Another year, another fantastic Library and Information Week. Whilst every LIW theme is dear to our heart, this year’s theme ‘Where’s the Source?’ held a particular resonance for us here at ALIA and it was clear throughout the week that libraries across the country felt the same way.
The overall aim of the week was to spotlight the urgent need for critical literacy skills and raise awareness of the available toolbox for understanding information sources of all kinds. The continued rise and application of AI, ever-spreading mis and disinformation, waning trust in knowledge production - all of these issues are cause for concern, but the way in which the sector responded to the week’s theme was a major step in the right direction for making our communities aware of how to manage these issues.
Images above (L to R): Social media posts from Deakin University Library, University of Adelaide Library, and Queensland University Library.
Libraries of all persuasions came out in force on social media to share their activities, events and displays. Academic and health libraries used the week to showcase some of their resources for recognising misinformation, services and software that assists with creating accurate citations and bibliographies, and guides for safely and accurately utilised generative AI. Some even posed the ‘quote challenge’ as a reminder to question even long-held assumptions about who said what and when.
Some of our special libraries had fun in the archive exploring the exercise of "citing your sources". The Victorian History Library, for example, asked followers to identify iconic buildings in Victoria before directing them to where they could find information about these building in the collection.
Some of our State Libraries, like the State Library of Queensland, blogged about their tools to help navigate information and avoid misinformation. The State Library of NSW took the guesswork out of finding accurate legal information and the National Library of Australia showed us how to use Trove’s built-in citation tool to cite and share research from the database (amongst many other fantastic posts throughout the week).
School libraries once again rose to the challenge sharing their remarkable displays, like this one from the St Andrew’s Cathedral School. And last but certainly not least our wonderful public libraries ran workshops, promoted resources and fact sheets, hosted LIW-themed garden parties, and ran competitions to name a mere fraction of their activities during the week.
Images above (L to R): Social media posts from PMI Victorian History Library, State Library of Queensland, State Library of NSW, Trove, Melrose High School, and Blacktown City Libraries.
Events and webinars
At the ALIA National Office we were busy running several webinars covering topics ranging from AI to First Nations representation in the sector. First up was Belinda Spry from Wikimedia Australia who led a webinar all about ‘Mythbusting Wikipedia’. Belinda took participants through the history of Wikipedia and other wiki platforms, how to edit articles, some of the challenges posted by geographical and gender bias when creating accurate citations, and how Wikipedia is being used in classrooms.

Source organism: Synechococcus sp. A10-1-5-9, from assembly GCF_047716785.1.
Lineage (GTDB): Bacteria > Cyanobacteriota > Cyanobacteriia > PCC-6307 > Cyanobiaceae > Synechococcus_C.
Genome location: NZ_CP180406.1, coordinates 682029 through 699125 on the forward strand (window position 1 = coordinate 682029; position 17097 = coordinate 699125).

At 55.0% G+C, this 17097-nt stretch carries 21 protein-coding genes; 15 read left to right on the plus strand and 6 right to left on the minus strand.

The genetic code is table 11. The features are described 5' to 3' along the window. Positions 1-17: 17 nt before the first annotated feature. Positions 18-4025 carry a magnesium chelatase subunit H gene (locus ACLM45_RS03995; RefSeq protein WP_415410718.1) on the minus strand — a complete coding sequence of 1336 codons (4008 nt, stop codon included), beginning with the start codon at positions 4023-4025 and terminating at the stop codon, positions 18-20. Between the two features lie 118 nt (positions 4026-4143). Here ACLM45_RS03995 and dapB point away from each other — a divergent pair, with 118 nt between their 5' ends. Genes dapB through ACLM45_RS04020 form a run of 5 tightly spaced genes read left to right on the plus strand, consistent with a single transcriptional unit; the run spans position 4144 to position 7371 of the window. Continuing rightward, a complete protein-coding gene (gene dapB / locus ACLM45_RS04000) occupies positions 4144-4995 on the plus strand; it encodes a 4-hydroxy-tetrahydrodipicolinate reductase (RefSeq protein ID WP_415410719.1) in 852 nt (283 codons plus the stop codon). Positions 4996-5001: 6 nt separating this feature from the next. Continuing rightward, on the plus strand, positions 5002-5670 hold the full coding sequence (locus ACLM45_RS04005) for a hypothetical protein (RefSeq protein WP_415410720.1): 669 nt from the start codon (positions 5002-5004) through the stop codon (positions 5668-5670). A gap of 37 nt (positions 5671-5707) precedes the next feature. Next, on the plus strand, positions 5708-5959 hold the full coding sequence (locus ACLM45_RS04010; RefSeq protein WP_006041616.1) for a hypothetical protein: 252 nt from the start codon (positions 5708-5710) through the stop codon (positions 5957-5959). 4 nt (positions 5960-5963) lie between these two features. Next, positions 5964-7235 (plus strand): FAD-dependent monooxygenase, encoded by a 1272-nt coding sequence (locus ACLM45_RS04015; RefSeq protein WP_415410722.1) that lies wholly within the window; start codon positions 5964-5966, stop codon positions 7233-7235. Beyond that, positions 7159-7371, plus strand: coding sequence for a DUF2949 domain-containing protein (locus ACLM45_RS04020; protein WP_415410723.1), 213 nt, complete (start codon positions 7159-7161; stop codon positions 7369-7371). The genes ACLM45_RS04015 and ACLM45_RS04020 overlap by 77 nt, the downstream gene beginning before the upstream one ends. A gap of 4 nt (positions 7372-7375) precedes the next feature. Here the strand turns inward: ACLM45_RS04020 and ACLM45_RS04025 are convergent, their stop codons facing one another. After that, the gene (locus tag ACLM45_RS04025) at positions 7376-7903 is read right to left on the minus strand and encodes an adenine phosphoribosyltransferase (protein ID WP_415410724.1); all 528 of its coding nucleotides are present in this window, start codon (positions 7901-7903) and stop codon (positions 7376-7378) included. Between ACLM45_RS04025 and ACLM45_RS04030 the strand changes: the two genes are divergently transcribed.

Next, the team from Squiz Kids introduced participants to their podcast ‘Newshounds’ aimed at helping kids to become critical media consumers. You can find some useful classroom activities here. At the same time, participants at the AI: Where’s the Source? webinar were learning all about data in the AI landscape - where it comes from, who owns it, how we can use it and how to safely leverage the potential of AI.
The last webinar of the week was hosted by Dr Kirsten Thorpe and Lauren Booker from the Jumbunna Institute for Indigenous Education and Research at UTS who spoke about the importance of libraries managing Indigenous knowledges appropriately and building relationships with First Nations people to represent history respectfully.
Down in Melbourne nearly 150 attendees gathered at the State Library of Victoria for a one-day symposium on the LIW theme. Kicking off with a keynote address by ACMI Director and CEO Sebastian Chan, the day’s sessions explored the key role that libraries play in raising awareness about the possibilities and challenges of AI and how they might help people’s understanding grow alongside this evolving technology.
And around the country, our ALIA Groups marked the week with everything from trivia nights on ‘Sourcey’ subjects to sessions on the library workforce as a ‘source of strength.’
Image right: a panel discussion at the State Library Victoria symposium.
Hearing from the Hill
The week came to a close with some inspiring and timely words on the floor of Parliament from Susan Templeman MP, Member for Macquarie. Ms Templeman began by acknowledging the timeliness of the LIW theme before going on to highlight the collections, services and inclusiveness of our public libraries, many of which are experiencing continuing threats and challenges from some members of the community with regards to items in their collections.
And on the subject of public libraries, the last day of LIW also saw the launch of our new Libraries Transform campaign - designed to increase public awareness of the value, impact and services provided by libraries and library professionals. It includes a range of free resources to assist libraries with marketing, advocacy, outreach activities and more.
And finally, let us not forget the pins. You can still order our custom ‘Where’s the Source?’ pins from the ALIA Shop. Thank you to everyone who participated in this year’s Library and Information Week. We truly could not do it without you.
Mythbusting Wikipedia: Misinformation, AI and Volunteers
Helping kids become critical media consumers